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MusicWatch Weekly: Stay home!

Cancellations, confirmations, and quarantine playlists

Bad news, everyone! No, it’s not quite the end of the world, at least not yet–and that’s probably the scariest thing of all. It seems we never quite hit Full Disaster, and if the Great Malthusian Dieoff really is underway it’s apparently content with taking its sweet time with us. Instead of a full-blown crisis, we get a series of morally debilitating crises which drain us but don’t ever amount to much (except for the people directly impacted by these subapocalyptic crises, of course, but they’re usually poor, old, foreign, or some other shade of invisible).

Not that we’re wishing for a full-blown crisis: but our minds sure go there in a hurry, don’t they? You’ve seen all the memes by now: on some level of our social psyche we find it easier to hoard toilet paper than to wash our hands more often. We don’t like the small, rational fixes. We like to dream big, and we like to nightmare big too. We like to panic. We like to ostrich.

That, paradoxically, is why the present author has been so gratified to see the concert cancellation notices pouring in. Denial and panic are two sides of the same apocalyptic coin, a rejection of measured responses in favor of whichever easy option is more comfortable (note that neither denial nor panic require much effort). Instead, everybody’s actually talking about it, weighing options and doing their own research, grappling with their social responsibilities, and coming to their own conclusions in the old contest between “safety is job one” and “the show must go on.”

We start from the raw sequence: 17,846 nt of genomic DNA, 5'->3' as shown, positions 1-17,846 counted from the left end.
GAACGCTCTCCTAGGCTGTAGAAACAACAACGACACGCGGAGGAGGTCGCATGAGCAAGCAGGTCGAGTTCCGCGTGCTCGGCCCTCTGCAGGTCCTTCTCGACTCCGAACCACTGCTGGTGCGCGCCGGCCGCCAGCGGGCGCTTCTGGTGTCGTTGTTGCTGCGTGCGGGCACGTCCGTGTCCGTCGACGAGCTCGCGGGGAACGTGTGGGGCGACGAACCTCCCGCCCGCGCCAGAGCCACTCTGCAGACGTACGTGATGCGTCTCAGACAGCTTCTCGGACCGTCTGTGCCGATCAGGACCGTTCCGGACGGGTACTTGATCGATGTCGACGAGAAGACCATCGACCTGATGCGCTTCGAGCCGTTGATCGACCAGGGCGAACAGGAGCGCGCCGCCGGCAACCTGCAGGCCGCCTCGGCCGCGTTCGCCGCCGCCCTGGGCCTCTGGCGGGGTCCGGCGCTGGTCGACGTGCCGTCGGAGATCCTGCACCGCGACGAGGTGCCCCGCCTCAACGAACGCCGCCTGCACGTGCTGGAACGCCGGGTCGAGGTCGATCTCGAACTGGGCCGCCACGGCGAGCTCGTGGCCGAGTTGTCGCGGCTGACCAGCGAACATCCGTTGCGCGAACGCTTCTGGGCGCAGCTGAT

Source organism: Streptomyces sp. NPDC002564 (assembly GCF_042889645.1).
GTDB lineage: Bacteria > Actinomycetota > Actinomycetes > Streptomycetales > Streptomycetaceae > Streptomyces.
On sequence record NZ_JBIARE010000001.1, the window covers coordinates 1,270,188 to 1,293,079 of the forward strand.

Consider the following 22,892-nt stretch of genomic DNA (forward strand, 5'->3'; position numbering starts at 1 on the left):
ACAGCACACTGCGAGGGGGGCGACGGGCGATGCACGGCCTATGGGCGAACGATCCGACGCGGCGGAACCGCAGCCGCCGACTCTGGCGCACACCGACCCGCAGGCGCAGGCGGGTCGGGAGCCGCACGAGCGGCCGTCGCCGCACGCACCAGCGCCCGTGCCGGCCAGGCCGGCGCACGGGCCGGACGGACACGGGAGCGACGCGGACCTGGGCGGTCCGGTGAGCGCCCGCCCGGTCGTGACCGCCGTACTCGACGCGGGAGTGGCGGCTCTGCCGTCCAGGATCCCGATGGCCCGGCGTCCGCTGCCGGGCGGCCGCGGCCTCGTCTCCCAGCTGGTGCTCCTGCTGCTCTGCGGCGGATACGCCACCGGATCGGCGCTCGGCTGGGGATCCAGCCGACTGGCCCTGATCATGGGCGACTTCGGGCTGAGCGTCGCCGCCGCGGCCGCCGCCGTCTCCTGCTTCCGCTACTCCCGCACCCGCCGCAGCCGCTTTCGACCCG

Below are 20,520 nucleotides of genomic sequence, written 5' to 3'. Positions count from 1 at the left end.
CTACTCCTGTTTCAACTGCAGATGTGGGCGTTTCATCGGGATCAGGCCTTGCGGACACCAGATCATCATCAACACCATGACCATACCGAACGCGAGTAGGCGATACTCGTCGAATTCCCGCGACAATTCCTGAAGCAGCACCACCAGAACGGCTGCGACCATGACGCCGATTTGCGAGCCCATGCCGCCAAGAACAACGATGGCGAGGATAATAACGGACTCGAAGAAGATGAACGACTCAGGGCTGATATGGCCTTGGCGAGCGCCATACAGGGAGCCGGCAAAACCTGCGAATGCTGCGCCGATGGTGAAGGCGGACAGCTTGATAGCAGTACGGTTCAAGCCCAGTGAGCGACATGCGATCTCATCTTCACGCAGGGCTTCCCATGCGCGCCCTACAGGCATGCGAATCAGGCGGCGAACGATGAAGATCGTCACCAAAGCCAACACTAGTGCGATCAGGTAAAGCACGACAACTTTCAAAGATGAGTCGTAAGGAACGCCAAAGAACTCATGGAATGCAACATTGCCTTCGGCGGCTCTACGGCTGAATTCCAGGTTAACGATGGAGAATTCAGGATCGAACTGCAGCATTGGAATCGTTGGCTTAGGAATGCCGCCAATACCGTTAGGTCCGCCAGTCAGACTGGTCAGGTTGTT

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MusicWatch Weekly: Farewell to the king

In which we bid adieu to Neil Peart and comfort ourselves with winey classical marimba, saturnalian psalms, and an operatic sistah

Before we get into this week’s concerts, we’d like to spend a moment talking about Neil Peart, may he rest in well-deserved peace. Peart was always the present author’s favorite drummer to talk shit about. That’s true of all drummers, if they’re honest: spend more than an hour in any given drum shop and talk will eventually turn to discussions of most overrated drummer and so on, and Peart always tops everyone’s list. It’s a curious variant on sour grapes–we all begrudgingly admit the man’s skill, but we decry what often seems like metronomic bad taste. If I had chops like that (we all boast, twirling our Vic Firths), I would play more tastefully.

It’s a bad faith criticism, although it holds an element of truth. Peart was famous for his huge drumset and occasionally overblown playing, but the “human drum machine” jab doesn’t quite stick–not least because he used that oversized kit to bring a beautiful melodicism to his drumming, a musicality which is, in our estimation, the real reason so many drummers get touchy about him. There’s some sick drummerly impulse to talk shit on drummers who seem to get above themselves (consider Phil Collins), and lyricist Peart with his giant triplikit certainly fits the bill.

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